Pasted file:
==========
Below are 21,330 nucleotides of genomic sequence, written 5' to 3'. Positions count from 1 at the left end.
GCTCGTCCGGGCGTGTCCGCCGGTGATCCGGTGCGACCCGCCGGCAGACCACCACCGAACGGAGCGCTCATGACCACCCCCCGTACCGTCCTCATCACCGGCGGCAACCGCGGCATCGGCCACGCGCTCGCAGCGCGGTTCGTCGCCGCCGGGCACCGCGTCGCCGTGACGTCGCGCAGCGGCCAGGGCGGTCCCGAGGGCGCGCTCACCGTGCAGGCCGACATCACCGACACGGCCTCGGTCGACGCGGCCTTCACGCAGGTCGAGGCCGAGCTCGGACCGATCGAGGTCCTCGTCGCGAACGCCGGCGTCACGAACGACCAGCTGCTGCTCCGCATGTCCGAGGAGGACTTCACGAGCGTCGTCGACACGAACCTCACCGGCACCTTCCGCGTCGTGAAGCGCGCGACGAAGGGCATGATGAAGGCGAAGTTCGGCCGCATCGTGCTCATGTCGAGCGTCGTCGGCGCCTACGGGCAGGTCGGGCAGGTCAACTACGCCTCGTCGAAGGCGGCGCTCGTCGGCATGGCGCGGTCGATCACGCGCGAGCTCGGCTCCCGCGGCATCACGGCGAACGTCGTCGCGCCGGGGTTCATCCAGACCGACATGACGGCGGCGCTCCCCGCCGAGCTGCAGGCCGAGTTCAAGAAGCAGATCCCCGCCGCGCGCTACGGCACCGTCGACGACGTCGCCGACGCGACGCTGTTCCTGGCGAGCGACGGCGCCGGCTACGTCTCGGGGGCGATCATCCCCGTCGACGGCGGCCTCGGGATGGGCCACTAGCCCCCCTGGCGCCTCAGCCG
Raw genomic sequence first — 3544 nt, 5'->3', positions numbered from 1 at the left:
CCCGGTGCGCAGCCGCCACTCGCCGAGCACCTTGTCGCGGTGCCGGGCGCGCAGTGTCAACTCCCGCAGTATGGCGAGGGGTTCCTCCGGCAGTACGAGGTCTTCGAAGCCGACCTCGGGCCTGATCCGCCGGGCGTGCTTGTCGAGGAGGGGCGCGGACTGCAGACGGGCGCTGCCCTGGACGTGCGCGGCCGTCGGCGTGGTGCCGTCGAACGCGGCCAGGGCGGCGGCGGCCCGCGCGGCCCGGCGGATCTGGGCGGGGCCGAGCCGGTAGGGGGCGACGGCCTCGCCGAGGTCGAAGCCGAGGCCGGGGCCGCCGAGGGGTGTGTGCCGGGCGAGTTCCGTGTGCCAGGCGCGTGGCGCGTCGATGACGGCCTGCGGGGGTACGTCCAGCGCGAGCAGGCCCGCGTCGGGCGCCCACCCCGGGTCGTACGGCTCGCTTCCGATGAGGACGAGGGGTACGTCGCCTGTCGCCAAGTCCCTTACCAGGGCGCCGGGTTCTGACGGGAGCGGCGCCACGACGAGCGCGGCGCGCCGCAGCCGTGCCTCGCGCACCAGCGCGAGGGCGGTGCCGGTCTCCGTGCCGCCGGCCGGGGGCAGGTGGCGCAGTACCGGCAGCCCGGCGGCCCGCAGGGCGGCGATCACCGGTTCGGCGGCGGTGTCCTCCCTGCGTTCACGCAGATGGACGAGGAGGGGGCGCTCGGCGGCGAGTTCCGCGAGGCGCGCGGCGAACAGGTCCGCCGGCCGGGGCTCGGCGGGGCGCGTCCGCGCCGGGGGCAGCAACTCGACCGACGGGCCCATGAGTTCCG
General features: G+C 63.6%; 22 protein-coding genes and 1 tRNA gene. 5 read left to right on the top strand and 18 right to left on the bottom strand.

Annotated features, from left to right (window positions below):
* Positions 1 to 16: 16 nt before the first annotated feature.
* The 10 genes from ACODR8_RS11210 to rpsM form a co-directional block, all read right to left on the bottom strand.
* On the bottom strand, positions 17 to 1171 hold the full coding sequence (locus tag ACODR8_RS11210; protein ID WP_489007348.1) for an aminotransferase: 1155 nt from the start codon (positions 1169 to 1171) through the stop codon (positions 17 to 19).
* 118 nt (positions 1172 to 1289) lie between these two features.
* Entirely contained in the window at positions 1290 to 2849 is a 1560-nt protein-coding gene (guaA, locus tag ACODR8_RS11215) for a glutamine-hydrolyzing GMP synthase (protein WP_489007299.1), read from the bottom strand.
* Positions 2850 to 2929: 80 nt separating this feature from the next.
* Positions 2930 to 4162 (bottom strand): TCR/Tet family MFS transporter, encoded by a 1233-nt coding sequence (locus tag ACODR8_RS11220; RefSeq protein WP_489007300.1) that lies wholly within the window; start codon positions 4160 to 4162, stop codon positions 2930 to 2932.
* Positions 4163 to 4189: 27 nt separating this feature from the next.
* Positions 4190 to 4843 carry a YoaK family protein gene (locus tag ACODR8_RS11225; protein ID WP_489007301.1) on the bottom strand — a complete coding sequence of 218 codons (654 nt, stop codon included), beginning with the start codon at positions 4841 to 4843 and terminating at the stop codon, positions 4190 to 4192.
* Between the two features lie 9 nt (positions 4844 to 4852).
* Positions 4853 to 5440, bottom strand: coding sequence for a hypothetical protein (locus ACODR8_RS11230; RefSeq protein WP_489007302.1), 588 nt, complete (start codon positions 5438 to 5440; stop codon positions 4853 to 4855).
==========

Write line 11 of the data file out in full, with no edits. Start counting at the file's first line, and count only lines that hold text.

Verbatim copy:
* Entirely contained in the window at positions 1290 to 2849 is a 1560-nt protein-coding gene (guaA, locus tag ACODR8_RS11215) for a glutamine-hydrolyzing GMP synthase (protein WP_489007299.1), read from the bottom strand.